Yet in a heartbeat, Durbin pounced on Burris in a way he refused flatly to do with Clinton. The white senator who gave a pass to the white president who had lied under oath to a federal judge said this of the only black senator: "the accuracy and completeness of his testimony and affidavits have been called into serious question." And therefore, Durbin wanted the black guy out. Resigned. Gone. Right now.
Over on the Pelosi plantation, Congressman Clyburn agreeably remained silent about this racial double standard. Ditto the Reverend Al up there in New York at Race Industry Inc. And, most disturbing, so too the Attorney General of the United States. No sense callin' out Massa Dick.
All of which brings us back to the remarkably interesting statement of Attorney General Holder that Americans are "a nation of cowards" when it comes to things racial. In fact, as the Durbin double standard with Clinton and Burris illustrates, Holder is all too correct as his own silence on the issue vividly demonstrates.
The Democratic Party, as previously documented in this space, has a horrendous history on racial matters, a history that blacks like Eric Holder are loathe to confess to. The party has a horrifyingly vivid history of support for slavery, segregation, lynching and, in the modern day, racial quotas -- all of which were and are based on the concept of judging people by their skin color. The Ku Klux Klan, as historians and current writers such as Bruce Bartlett in his recent book Wrong on Race have repeatedly documented, served as the military arm of the Democrats when they weren't busy running the Democratic Party itself or representing it in every political office from United States Senator down to city councils. The infamous Birmingham, Alabama Public Safety Commissioner Bull Connor (he of the fire hoses and police dogs used to savage blacks demonstrating for civil rights) was, but of course, a sitting member of the Democratic National Committee at the time.
In the glow of the election of the first black president, there has been a considerable glossing over of the fact that Democrats went out of their way for a full century after the Civil War to undo the ability of blacks to hold elected office in the first place. Indeed, the first black elected to the U.S. House of Representatives after Republicans ended slavery with the passage of the Democrat-opposed Thirteenth Amendment was Joseph Rainey of Clyburn's own South Carolina in 1870. Rainey, like his fellow blacks elected to the House shortly afterward from Alabama, Florida, Georgia, Louisiana, Mississippi, North Carolina and Virginia, was a Republican. So too was the first black to sit in the U.S. Senate, Hiram Rhodes Revels, a Mississippi Republican. Their tenure came to an end when Democrats, using the Klan and the social sewer that was segregation, put an end to black voting for a century.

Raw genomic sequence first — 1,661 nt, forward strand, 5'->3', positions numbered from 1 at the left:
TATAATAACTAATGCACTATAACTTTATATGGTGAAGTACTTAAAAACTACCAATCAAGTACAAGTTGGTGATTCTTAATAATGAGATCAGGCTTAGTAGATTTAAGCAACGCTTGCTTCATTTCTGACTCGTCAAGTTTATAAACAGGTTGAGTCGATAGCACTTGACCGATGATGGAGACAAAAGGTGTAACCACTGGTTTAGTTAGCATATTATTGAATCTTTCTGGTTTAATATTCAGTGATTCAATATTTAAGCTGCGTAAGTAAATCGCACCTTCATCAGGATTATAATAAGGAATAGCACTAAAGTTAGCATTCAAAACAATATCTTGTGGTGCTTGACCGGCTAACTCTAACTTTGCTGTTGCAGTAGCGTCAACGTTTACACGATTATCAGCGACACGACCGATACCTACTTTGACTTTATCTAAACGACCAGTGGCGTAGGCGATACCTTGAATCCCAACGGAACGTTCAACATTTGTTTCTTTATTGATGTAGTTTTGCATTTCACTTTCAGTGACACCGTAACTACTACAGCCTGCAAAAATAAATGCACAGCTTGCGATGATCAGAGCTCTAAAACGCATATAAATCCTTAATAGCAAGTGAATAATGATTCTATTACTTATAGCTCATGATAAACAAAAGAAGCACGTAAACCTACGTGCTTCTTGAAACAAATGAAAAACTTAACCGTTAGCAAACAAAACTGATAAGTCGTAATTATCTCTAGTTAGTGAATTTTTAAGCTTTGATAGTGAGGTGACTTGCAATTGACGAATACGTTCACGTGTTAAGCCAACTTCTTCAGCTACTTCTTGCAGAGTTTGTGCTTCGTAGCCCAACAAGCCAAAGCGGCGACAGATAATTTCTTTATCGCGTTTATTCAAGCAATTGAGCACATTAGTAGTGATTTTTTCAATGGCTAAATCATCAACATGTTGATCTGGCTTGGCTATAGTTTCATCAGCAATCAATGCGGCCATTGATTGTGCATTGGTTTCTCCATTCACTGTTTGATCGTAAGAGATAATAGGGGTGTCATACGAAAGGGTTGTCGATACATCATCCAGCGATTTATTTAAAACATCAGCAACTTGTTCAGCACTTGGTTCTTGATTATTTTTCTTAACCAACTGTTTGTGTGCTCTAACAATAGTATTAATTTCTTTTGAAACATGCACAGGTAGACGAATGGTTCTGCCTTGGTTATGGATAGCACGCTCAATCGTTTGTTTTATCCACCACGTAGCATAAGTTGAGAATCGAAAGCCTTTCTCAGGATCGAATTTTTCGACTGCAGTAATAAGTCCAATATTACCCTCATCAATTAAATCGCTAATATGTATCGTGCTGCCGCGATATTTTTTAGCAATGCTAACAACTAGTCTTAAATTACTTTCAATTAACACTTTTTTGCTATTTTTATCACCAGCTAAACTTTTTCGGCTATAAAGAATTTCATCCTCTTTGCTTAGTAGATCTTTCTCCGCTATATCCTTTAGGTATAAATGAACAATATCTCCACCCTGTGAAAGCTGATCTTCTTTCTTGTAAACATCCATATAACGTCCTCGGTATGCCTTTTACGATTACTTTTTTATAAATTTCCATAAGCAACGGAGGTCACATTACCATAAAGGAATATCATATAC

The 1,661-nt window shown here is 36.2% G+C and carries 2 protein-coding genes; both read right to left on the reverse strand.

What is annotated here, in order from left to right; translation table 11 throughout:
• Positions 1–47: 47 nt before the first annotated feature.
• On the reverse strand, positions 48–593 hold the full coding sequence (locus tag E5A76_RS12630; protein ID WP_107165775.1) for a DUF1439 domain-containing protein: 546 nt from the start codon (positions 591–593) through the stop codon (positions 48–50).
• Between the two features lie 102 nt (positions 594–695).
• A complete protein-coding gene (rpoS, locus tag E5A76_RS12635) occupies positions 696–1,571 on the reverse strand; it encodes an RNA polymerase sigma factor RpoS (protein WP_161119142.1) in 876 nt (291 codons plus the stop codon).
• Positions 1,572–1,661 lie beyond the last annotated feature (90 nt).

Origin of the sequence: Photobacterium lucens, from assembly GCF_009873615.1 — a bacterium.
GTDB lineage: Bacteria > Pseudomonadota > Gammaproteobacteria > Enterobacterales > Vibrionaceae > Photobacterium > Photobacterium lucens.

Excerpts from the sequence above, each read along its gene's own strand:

Racism was a seamless thread in the political culture of Democrats, whether they were busy obstructing civil rights laws in the 1860s or the 1960s. They are even today so marinated in the juices of racial prejudice -- judging every soul walking by their skin color -- that the liberal mainstream media and Democrats like Attorney General Holder rarely have the guts to speak up about the subject. Calling Americans a "nation of cowards" when it comes to dealing with race is one thing in the generic sense. For Holder to specifically nail his former boss Bill Clinton on his conduct towards Obama in the South Carolina primary (when the ex-president effectively dismissed Obama's victory there over Hillary as a result of his race) or to upbraid Durbin over his double standard towards the white Clinton and black Burris is something else again.
To use his own standard, the Attorney General's silence on Durbin's conduct towards the only black man in the Senate is, well, giving every sign that he, Eric Holder, is a coward on the issue of race as it affects Senator Burris. So too with Clyburn and Sharpton. One does not have to hold a brief for Mr. Burris and what he allegedly (and so far it is allegedly) did or did not do to obtain his appointment to the U.S. Senate. That is the responsibility of the voters of Illinois, who will have their say at the regularly scheduled election in 2010, now less than a year away.
But make no mistake.
If a white US Senator could not find his voice when it came to the topic of whether a white president should stay in office after being caught flagrantly lying to a federal judge -- not to mention the rest of the nation including the U.S. Senate itself -- than what other reason can there be why that same Senator is trying to politically lynch a sitting U.S. Senator well before the evidence is in?
How about this one? Bill Clinton is white. Roland Burris is black. Get the rope.
The real question here is whether the Attorney General of the United States, the House Majority Whip and the Reverend Sharpton have the guts to speak up and demand equal Clinton-like treatment for Senator Burris.
Or have we just matched three very specific faces to Holder's charge that America is "a nation of cowards" when it comes to race?
And is one of those faces the face of Eric Holder?
Share this Article
Like this Article
Print this ArticlePrint Article